2018 Berryessa Gap Vineyards Rosé of Tempranillo, California: Retail $??. 250ml can. I think I am coming around to the wine-in-a-can idea. After a bit of research, it seems as though cans are slightly (but only by a smidgen) more environmentally responsible than glass. That is a good thing. The downside? Once you open a can, you are pretty much committed to drinking the whole thing (wait, maybe that’s a good thing?). This 250 ml can is a good size as it is about eight ounces or roughly one and a half glasses worth. I poured it out into a glass, but I was tempted to drink it straight out of the slender vessel (if I weren’t reviewing the wine, you’re damned tooting I would have). Fairly dark for a rosé with tart, almost sour cherry on the nose, good fruit on the palate, but it comes off sweet, particularly on the finish. Now, I do not mind a bit of sweetness on a rosé, but usually, I want it bone-dry. I wonder if the residual sugar is there to anticipate what a buyer of canned wine might want? Very Good. 87-89 Points.
The other four come also come from a less well-known wine growing region, Lake County, which is just to the north of Napa Valley. The winemaker, Ned Steele, has been making wine in California for fifty (!) years and 2019 is the 25th anniversary of Steele Wines in Lake County. Ned makes a bunch of different varietal wines and I was able to taste four of them a few months ago.
2015 Steele Wines Cabernet Franc Lake County: Retail $20. Deep, dark crimson with cassis, black cherry, vanilla, and pepper–mostly black, but also traces of white, black, and even hints of green. The wine starts with fantastic fruit, laced with black pepper and earth, then leads to some mineral notes, and finishes with significant tannins. I have always been a fan of the variety, and this is a stellar example, regardless of price–fruit, depth, tartness–all there. Very Good to Excellent. 89-91 Points.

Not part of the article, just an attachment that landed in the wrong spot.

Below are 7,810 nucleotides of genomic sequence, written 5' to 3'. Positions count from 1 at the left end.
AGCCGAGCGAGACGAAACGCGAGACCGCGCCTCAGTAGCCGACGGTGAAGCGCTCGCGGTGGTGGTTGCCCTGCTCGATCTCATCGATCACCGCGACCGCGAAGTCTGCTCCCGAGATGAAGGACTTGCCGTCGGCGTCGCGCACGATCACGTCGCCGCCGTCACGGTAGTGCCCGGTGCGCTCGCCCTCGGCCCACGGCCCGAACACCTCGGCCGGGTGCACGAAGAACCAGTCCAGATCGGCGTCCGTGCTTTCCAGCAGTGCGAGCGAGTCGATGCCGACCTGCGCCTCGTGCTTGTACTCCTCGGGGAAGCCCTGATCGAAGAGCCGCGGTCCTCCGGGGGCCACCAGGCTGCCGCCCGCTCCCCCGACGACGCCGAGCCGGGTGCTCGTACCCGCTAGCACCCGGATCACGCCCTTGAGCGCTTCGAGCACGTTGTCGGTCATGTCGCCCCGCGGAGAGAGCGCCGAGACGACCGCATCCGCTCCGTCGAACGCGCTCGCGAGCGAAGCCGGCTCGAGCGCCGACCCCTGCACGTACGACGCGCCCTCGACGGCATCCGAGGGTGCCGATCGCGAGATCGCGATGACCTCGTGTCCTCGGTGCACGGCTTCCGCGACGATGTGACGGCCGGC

2015 Steele Wines Cabernet Sauvignon Red Hills Lake County: Retail $29. There are plenty of quality California Cabs to be had from all over the state, and most of them are affordable–as long as it does not have the words “Napa Valley” on the label. This is a perfect example for under $30–ripe blackberry and pomegranate with a scoop of vanilla on the side. Juicy fruit and glimpses of depth up front, which masks the vibrant acidity, but only briefly. This is fabulous. Excellent. 90-92 Points.